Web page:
How to ensure there are no legal hangovers after the Christmas party
Christmas music has been played on the radio and in the shops for a number of weeks now which can only mean one thing – the Christmas season is fast approaching along with the anticipation of the associated festivities.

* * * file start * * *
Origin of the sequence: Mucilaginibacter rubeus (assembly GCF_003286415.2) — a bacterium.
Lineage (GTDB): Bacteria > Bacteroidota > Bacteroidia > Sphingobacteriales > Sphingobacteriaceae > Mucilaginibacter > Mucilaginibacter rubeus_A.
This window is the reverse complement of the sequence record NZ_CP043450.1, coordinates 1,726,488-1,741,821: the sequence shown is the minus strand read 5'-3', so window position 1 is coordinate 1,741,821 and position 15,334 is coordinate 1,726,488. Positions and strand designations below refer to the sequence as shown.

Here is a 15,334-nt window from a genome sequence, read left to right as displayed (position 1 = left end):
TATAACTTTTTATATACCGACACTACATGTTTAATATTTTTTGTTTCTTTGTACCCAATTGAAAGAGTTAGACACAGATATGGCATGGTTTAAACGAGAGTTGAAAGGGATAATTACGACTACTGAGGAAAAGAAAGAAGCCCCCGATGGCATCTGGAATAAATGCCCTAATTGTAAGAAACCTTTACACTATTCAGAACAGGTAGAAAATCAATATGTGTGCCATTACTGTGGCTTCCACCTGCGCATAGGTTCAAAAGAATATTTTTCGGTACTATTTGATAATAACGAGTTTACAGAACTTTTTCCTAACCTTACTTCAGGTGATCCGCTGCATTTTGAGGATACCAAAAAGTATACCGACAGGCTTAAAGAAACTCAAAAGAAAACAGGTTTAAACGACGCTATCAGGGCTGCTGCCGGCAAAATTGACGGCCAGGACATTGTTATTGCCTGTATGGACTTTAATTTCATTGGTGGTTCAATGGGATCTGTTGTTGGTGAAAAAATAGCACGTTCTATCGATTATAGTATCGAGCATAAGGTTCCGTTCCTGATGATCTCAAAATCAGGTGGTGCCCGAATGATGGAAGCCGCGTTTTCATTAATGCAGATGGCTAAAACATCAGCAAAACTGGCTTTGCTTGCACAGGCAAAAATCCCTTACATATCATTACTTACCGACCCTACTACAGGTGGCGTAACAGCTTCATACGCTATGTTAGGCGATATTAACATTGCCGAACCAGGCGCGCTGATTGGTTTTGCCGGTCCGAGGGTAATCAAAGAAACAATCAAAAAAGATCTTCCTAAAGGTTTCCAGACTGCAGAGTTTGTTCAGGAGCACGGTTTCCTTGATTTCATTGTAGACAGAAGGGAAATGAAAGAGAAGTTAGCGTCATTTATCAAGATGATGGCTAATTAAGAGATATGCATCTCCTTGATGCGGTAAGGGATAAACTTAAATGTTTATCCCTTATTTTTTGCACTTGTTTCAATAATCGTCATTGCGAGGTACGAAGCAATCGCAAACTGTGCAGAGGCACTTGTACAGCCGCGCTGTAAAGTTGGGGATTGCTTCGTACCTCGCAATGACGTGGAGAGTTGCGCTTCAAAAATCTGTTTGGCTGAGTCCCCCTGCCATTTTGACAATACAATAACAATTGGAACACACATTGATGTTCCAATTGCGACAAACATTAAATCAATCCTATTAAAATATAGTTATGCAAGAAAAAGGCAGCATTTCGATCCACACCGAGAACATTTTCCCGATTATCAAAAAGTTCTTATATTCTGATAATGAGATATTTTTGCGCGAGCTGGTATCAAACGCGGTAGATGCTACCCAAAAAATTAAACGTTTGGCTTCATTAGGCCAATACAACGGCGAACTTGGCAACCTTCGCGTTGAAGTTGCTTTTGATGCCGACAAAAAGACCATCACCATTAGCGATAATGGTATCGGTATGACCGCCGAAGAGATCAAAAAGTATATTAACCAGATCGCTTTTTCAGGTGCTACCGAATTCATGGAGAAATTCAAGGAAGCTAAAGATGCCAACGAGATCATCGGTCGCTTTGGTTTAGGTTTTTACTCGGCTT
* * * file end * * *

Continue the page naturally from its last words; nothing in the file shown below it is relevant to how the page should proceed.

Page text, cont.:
Many companies like to put on a Christmas party for their hard working staff, but with that there comes responsibilities on both sides. Christmas parties generally have a positive impact on morale and team spirit and it is an opportunity for an employer to thank employees for all of their hard work during the year. However, the boundaries need to be set by the employer to avoid any future problems. UK legislation is clear - the office party is an extension of the normal work environment, even if it is held at a separate venue or outside of working hours. Employers can be held responsible for employee actions. Therefore, to avoid discrimination and health and safety claims, they need to have procedures in place. Companies have to make sure that they make it clear to staff what is and what is not acceptable behaviour at social events and follow up any failure to comply with this order with disciplinary action. Employers may be liable for the discriminatory behaviour of their employees and, ultimately, face significant tribunal claims if they are found vicariously liable. Employees can be disciplined for any breaches of disciplinary rules, including dismissal for gross misconduct, following unacceptable behaviour at the Christmas party. Therefore, having clear HR procedures in place that are well-communicated and come with training provided are essential. Taking reasonable steps Companies need to ensure that managers are careful not to let their guard down when being sociable or allowing alcohol to loosen their tongue and discussing issues such as promotions or pay rises in the informal setting of the Christmas party. It is important to carry out a risk assessment of the Christmas party venue, considering any particular risks posed to any disabled employees. It might be a good idea to limit a free bar, if one is planned and, in any case, encourage responsible drinking. Companies may be liable for the welfare of employees if they suffer alcohol-induced accidents. Consider organising transport home with designated non-drinkers as drivers or paid for coaches/mini buses. If there is a ‘Secret Santa’ taking place, make sure that staff know the boundaries confirming that racist or adult gifts, which might offend, are not acceptable. A decision also needs to be taken as to what extent employers will be lenient with staff on the day after the party, if it is a working day, providing clear information on employee requirements beforehand. Health and safety should likewise be treated as a matter of utmost importance. Employees should not be expected to operate machinery if not fit to do so. Also the safety of employees driving to work after having had transport home the night before should be considered. If you take these reasonable steps to prevent inappropriate behaviour, then employees will have to take responsibility for their own actions. Nonetheless, it still might be a good idea to produce guidelines for employee behaviour at the company party. Sandra Beale is director of HR consultancy, SJ Beale HR Consult.
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